Activision wins patent that uses matchmaking to make you want to buy stuff

Activision has successfully filed a patent designed for use in multiplayer matchmaking systems. In short, it's an idea to engender envy at teammates' or opponents' gear through the matchmaking algorithm itself.

Here's the abstract from the patent, granted today after its filing two years ago:

"A system and method is provided that drives microtransactions in multiplayer video games. The system may include a microtransaction arrange matches to influence game-related purchases. For instance, the system may match a more expert/marquee player with a junior player to encourage the junior player to make game-related purchases of items possessed/used by the marquee player. A junior player may wish to emulate the marquee player by obtaining weapons or other items used by the marquee player."

A big caveat: an Activision spokesperson tells us via email today that "This was an exploratory patent filed in 2015 by an R&D team working independently from our game studios. It has not been implemented in-game."

Knowing that, this probably isn't a scheme that Activision will suddenly implement in Destiny 2 and Call of Duty: WWII. It's also not a reactionary move on Activison's part, as the patent took two years to go through. Still, with resentment for loot boxes and microtransactions at an all-time high, the timing is unfortunate for the publisher. 

Here's the bit on microtransaction matchmaking detailed later on:

"The microtransaction engine may analyze various items used by marquee players and, if the items are being promoted for sale, match the marquee player with another player (e.g., a junior player) that does not use or own the items. Similarly, the microtransaction engine may identify items to be promoted, identify marquee players that use those items, and match the marquee players with other players who do not use those items. In this manner, the microtransaction engine may leverage the matchmaking abilities described herein to influence purchase decisions for game-related purchases. "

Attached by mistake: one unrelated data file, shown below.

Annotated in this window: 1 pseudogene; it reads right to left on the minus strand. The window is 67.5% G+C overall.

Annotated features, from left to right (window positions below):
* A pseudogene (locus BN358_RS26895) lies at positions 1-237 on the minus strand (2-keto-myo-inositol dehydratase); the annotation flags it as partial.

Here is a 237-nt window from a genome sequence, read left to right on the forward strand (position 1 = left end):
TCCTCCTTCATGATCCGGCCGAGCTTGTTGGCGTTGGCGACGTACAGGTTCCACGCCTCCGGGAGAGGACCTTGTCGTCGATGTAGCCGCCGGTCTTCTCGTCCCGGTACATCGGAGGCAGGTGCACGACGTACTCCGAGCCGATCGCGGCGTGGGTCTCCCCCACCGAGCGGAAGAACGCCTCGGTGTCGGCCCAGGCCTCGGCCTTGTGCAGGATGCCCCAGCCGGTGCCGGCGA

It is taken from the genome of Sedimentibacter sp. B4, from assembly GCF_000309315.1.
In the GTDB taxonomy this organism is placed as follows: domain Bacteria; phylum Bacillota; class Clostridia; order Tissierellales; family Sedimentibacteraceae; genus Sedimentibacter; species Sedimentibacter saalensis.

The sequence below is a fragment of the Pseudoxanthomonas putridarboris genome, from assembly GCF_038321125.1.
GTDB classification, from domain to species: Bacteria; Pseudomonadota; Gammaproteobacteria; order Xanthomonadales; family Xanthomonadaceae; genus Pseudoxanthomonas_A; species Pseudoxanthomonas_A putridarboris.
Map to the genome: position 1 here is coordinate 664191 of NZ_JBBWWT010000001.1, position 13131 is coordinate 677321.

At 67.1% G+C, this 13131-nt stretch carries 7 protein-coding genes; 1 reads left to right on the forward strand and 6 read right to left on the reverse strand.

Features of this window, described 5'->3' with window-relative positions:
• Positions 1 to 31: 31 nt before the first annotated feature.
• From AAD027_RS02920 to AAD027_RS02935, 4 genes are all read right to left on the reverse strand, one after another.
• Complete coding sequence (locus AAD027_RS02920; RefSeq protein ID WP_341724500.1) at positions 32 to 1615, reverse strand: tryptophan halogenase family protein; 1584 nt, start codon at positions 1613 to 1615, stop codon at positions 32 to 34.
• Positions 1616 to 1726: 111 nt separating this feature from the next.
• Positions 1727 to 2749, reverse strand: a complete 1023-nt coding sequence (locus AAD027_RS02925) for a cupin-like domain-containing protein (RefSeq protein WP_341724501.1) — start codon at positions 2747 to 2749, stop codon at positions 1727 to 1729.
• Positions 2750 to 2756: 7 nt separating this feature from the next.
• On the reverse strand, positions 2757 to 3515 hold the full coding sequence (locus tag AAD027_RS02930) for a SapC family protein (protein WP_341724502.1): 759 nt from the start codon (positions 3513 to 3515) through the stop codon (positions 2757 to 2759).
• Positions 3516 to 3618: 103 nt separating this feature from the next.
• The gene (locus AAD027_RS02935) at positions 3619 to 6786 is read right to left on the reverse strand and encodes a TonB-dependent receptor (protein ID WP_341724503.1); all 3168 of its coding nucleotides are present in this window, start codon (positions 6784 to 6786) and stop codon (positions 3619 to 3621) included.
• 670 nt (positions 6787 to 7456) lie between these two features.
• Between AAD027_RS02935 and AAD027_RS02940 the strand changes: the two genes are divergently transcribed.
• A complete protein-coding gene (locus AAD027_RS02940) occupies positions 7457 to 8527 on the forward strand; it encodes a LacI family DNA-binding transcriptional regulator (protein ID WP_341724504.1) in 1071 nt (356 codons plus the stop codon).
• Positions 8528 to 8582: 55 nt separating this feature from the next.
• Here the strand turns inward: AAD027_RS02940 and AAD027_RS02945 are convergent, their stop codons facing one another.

The patent goes on to explain many possible implementations of the microtransation-based matchmaking system, listing scenarios like a low-skill player getting matched with a high-skill player that also has a cool sniper rifle they don't. Or a scenario in which the game mode itself makes use of an item gained through microtransations where players without the item are paired with players that have the item so that they can vicariously bask in whatever benefit that item provides to that mode. It's all fairly vague, speculative language. 

The idea is troubling for a few reasons. Firstly, loot boxes are a transparent enough effort to make more money once a game has been released. Layering in invisible psychological ploys, the lust to attain a higher class transposed into silly character skins and the like, is corporate interest at its most ruthless. Secondly, the thought of a game sacrificing accurate skill-based matchmaking to prioritize placing players with someone prettier than them is frightening. It's the opposite of what matchmaking is supposed to do, or at the very least distracts from what it's supposed to do.

That said, plenty of ridiculous, insidious patents have been filed before, only to sit idle. Take McDonald's patent to turn TV ads into videogames, for instance. There's no evidence that the patent is currently in practice or will ever be put into practice. 

Destiny 2's community manager DeeJ came out immediately against Glixel's report, stating that none of Activision patented technology appears in Destiny. He clarified that also means Destiny 2.

Even though the patented technology isn't in practice and might never be used at all, I'm not sure they can really say much to distract from their clear intent. It's existence shows that the direction of travel is obvious. Microtransactions, whatever form they take, are making money. Activision wants to make more. 

James Davenport

James is stuck in an endless loop, playing the Dark Souls games on repeat until Elden Ring and Silksong set him free. He's a truffle pig for indie horror and weird FPS games too, seeking out games that actively hurt to play. Otherwise he's wandering Austin, identifying mushrooms and doodling grackles.